Sir Henry Vane, son of Henry Vane the Elder, was an English politician, statesman, and colonial governor. He was briefly present in North America, serving one term as the Governor of the Massachusetts Bay Colony, and supported the creation of Roger Williams' Rhode Island Colony and Harvard College. A proponent of religious tolerance, he returned to England in 1637 following the Antinomian controversy that led to the banning of Anne Hutchinson from Massachusetts.

Oliver Cromwell 17th-century English military and political leader

Oliver Cromwell was an English military and political leader. He served as Lord Protector of the Commonwealth of England, Scotland, and Ireland "and of the dominions thereto belonging" from 1653 until his death, acting simultaneously as head of state and head of government of the new republic.

Trial and execution

In 1653, with the fall of the Republic, Scot became one of the Protectorate's most vocal opponents, organising anti-Cromwell opposition inside the Parliament. In 1654 he was elected MP for Wycombe in the First Protectorate Parliament. He was elected MP for Aylesbury again in 1656 for the Second Protectorate Parliament In 1659, he was elected MP for Wycombe again in the Third Protectorate Parliament and then sat for Aylesbury again in the restored Rump Parliament. [2]

Wycombe (UK Parliament constituency) Parliamentary constituency in the United Kingdom, 1868 onwards

Wycombe is a constituency represented in the House of Commons of the UK Parliament since 2010 by Steve Baker, a Conservative.

First Protectorate Parliament

The First Protectorate Parliament was summoned by the Lord Protector Oliver Cromwell under the terms of the Instrument of Government. It sat for one term from 3 September 1654 until 22 January 1655 with William Lenthall as the Speaker of the House.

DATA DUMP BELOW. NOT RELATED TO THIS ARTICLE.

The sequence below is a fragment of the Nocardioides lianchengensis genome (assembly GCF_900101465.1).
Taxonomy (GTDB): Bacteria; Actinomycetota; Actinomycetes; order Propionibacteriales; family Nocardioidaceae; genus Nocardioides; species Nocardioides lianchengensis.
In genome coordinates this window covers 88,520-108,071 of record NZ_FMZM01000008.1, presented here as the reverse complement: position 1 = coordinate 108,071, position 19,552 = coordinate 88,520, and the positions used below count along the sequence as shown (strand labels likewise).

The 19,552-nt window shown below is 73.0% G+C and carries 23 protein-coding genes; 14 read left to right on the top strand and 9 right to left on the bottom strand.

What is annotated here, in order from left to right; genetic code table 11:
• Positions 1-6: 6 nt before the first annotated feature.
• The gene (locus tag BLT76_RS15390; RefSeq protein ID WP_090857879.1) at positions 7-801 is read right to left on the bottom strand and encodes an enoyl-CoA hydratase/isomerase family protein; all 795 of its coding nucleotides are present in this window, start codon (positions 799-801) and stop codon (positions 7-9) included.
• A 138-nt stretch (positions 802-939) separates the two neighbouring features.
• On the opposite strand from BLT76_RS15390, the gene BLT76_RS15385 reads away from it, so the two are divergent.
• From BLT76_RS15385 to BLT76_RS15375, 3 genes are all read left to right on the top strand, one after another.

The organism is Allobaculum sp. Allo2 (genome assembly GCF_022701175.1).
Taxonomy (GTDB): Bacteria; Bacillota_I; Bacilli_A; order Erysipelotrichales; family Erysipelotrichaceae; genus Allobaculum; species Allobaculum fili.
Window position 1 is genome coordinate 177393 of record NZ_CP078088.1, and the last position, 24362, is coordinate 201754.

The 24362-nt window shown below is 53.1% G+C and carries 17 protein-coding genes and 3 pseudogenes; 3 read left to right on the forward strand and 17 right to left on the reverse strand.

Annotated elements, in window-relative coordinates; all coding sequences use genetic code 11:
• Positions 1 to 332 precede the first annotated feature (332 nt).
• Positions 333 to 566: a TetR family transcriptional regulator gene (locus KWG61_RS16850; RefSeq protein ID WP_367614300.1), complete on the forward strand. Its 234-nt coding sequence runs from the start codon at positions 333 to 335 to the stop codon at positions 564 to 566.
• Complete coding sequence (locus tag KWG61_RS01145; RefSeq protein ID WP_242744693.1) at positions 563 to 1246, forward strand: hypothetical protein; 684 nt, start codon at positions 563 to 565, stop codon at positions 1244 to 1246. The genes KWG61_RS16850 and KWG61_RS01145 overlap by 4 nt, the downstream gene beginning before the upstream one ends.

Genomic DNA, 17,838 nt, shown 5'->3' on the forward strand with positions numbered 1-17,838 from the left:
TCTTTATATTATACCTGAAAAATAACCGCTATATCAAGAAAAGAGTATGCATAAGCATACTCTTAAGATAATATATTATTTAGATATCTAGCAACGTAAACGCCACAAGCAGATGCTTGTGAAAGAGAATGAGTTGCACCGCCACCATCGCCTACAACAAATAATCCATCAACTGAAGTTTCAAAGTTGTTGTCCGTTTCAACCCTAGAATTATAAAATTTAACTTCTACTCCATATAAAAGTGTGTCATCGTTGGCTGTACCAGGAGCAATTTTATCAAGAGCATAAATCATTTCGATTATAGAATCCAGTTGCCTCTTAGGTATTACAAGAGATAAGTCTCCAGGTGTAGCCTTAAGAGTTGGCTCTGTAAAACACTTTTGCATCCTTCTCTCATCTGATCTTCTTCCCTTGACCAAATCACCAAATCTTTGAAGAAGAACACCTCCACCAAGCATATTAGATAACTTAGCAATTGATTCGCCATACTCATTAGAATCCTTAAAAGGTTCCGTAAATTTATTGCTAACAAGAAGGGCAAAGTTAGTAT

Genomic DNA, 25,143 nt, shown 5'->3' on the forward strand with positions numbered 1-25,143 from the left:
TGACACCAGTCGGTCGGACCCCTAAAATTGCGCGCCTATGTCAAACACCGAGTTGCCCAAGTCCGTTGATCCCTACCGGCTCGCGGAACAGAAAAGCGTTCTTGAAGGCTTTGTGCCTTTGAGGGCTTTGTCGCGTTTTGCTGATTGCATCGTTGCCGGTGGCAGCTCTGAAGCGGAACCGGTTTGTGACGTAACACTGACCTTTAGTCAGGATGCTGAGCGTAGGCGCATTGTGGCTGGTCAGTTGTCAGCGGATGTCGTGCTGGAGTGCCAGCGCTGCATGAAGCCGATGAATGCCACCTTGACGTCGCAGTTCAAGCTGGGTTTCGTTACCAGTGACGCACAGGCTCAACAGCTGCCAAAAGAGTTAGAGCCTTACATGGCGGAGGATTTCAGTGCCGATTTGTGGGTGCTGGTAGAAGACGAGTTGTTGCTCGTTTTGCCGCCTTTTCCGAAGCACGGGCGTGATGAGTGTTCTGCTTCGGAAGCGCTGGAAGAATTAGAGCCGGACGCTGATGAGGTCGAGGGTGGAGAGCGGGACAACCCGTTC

Second Protectorate Parliament

The Second Protectorate Parliament in England sat for two sessions from 17 September 1656 until 4 February 1658, with Thomas Widdrington as the Speaker of the House of Commons. In its first session, the House of Commons was its only chamber; in the second session an Other House with a power of veto over the decisions of the Commons was added.

Like all of the other 59 men who signed the death warrant for Charles I he was in grave danger when Charles II of England was restored to the throne. He fled to Flanders, but surrendered at Brussels. He was put on trial, found guilty and hanged, drawn and quartered on 17 October 1660 for the crime of regicide. [2]

Thomas Scot was brought to trial on 12 October 1660 (in the opinion of Edmund Ludlow the outcome was a foregone conclusion). He was charged with sitting in the High Court of Justice at the trial of King Charles I and with signing one warrant for summoning that court, and another for the execution. He was further accused of wanting "Here lies Thomas Scot, who adjudged the late King to die" on his gravestone. [3]

Many witnesses were produced to prove these things; and among them William Lenthal, Speaker in the Long Parliament, who, when the King entered the House of Commons in 1641, and had demanded of him the Five Members, had answered "that he had neither ears to hear, eyes to see, or mouth to speak except what the House gave", [3] now appear for the prosecution; affirming in Court, that Scot, had justified proceeding against the Charles in the House of Commons. [3]